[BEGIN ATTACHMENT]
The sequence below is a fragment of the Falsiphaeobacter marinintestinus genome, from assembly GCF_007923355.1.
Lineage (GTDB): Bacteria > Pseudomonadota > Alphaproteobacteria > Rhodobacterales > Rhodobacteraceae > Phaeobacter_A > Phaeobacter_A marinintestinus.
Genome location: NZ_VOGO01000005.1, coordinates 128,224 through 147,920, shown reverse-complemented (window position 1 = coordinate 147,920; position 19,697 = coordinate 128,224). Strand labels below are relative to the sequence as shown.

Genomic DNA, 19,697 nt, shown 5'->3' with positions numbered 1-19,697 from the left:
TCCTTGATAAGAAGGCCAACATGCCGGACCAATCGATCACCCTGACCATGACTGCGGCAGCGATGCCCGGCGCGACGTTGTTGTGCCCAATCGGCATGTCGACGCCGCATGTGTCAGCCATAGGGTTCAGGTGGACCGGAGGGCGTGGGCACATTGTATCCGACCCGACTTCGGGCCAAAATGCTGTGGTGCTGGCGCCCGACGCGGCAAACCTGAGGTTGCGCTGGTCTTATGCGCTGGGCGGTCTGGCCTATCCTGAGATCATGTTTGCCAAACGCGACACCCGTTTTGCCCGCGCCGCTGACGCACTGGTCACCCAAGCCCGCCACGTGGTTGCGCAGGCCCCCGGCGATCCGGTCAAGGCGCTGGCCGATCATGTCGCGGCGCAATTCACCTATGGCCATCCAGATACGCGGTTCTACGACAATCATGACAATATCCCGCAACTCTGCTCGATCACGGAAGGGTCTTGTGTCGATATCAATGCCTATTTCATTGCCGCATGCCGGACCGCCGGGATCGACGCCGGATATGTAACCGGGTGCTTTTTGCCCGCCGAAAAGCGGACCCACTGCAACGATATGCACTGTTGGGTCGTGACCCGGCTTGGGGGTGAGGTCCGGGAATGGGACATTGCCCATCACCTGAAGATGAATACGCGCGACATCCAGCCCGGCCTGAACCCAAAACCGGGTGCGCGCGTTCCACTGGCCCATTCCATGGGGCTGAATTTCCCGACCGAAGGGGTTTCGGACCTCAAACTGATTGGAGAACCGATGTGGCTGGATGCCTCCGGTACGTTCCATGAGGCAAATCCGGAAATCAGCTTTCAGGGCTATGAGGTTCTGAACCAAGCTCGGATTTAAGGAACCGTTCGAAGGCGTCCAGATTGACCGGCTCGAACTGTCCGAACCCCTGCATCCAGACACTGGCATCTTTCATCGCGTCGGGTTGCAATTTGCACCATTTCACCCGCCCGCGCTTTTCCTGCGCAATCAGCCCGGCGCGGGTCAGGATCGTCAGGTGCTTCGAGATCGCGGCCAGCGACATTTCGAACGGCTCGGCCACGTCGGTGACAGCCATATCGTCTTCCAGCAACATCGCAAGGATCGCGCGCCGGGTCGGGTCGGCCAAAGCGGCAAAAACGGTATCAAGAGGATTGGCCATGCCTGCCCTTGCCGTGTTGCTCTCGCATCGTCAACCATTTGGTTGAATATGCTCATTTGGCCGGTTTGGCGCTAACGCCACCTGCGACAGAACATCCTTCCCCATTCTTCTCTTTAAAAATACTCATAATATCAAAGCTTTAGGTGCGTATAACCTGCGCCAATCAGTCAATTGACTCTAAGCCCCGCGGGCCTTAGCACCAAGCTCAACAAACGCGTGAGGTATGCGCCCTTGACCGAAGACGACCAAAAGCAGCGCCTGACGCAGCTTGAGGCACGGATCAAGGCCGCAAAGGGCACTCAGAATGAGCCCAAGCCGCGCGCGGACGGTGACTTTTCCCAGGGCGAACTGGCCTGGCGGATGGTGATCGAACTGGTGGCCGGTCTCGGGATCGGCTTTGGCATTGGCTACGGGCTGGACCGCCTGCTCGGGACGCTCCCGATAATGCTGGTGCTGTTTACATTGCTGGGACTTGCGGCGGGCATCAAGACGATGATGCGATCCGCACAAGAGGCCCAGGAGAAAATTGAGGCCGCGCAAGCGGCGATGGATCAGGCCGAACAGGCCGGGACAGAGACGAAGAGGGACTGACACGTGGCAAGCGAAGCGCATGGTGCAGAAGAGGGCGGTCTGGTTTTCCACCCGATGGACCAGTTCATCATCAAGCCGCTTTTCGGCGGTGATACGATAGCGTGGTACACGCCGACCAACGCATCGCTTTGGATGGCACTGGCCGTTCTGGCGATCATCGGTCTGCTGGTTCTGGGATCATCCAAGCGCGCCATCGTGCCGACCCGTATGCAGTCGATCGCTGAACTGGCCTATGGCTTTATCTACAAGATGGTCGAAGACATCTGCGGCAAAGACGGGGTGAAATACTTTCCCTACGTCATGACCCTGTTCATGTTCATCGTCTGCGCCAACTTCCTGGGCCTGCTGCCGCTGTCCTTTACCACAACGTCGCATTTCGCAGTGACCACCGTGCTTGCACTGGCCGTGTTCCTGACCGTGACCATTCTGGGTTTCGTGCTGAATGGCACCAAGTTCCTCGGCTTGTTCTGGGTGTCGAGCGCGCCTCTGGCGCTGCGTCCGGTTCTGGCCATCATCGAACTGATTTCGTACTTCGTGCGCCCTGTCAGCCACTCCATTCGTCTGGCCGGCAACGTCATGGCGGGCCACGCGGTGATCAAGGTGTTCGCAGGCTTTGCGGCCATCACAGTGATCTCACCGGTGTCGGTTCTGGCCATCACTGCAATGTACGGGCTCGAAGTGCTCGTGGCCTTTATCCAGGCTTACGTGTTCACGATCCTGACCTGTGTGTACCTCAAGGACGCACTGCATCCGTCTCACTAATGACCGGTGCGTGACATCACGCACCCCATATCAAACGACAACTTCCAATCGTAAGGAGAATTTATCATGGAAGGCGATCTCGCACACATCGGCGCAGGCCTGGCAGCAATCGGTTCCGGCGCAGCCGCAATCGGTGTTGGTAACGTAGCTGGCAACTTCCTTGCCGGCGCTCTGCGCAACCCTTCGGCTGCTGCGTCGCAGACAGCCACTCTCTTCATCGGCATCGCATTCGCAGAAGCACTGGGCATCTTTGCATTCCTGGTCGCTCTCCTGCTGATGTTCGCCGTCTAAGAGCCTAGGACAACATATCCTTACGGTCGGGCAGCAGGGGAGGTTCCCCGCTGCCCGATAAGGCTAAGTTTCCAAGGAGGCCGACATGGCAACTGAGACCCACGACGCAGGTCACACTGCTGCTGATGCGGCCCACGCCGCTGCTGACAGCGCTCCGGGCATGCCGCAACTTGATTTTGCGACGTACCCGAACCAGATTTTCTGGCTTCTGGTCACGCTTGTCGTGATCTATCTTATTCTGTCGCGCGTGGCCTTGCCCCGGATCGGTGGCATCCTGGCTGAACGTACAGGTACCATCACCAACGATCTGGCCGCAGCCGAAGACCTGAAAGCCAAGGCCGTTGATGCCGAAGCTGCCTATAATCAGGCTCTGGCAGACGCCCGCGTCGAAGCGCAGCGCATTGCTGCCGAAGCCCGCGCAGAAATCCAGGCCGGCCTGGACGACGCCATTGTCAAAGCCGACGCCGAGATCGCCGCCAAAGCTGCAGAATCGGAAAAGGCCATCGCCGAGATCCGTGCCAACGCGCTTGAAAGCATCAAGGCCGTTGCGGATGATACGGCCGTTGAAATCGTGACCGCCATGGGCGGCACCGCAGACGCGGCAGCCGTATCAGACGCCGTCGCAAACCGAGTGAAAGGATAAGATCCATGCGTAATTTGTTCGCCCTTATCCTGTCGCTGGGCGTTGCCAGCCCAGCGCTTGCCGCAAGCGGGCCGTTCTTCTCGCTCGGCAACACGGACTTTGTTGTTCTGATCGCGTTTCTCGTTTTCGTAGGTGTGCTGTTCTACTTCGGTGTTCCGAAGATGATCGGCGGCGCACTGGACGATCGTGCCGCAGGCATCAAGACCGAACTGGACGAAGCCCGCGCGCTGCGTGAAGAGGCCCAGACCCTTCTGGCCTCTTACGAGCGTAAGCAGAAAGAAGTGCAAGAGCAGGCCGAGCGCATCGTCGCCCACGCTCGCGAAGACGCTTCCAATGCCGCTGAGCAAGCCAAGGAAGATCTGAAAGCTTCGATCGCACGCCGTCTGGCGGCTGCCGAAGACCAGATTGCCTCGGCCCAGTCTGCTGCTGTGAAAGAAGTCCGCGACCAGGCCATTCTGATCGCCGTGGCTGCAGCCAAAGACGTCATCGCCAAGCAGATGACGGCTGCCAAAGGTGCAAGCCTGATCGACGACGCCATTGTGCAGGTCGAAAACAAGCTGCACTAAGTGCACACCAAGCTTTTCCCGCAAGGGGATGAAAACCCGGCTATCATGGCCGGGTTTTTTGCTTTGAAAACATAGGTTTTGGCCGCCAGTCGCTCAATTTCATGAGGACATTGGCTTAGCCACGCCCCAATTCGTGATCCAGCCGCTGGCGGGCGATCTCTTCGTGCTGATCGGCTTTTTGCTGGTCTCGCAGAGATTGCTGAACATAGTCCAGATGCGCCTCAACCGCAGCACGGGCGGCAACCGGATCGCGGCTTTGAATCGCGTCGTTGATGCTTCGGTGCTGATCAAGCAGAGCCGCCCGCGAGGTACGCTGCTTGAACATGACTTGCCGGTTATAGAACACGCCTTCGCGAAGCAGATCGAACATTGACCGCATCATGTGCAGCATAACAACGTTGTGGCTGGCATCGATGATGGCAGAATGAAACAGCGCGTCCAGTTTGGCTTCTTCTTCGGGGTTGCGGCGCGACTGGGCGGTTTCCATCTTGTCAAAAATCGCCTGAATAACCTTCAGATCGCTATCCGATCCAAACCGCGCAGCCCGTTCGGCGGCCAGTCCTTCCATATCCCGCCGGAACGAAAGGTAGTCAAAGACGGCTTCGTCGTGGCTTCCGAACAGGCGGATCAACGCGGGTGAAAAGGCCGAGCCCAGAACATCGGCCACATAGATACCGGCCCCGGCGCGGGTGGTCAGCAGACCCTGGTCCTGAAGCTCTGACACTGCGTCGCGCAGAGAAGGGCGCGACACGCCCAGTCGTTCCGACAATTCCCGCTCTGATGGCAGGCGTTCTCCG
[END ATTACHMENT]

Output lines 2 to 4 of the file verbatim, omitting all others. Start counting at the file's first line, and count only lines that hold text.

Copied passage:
Lineage (GTDB): Bacteria > Pseudomonadota > Alphaproteobacteria > Rhodobacterales > Rhodobacteraceae > Phaeobacter_A > Phaeobacter_A marinintestinus.
Genome location: NZ_VOGO01000005.1, coordinates 128,224 through 147,920, shown reverse-complemented (window position 1 = coordinate 147,920; position 19,697 = coordinate 128,224). Strand labels below are relative to the sequence as shown.

Genomic DNA, 19,697 nt, shown 5'->3' with positions numbered 1-19,697 from the left: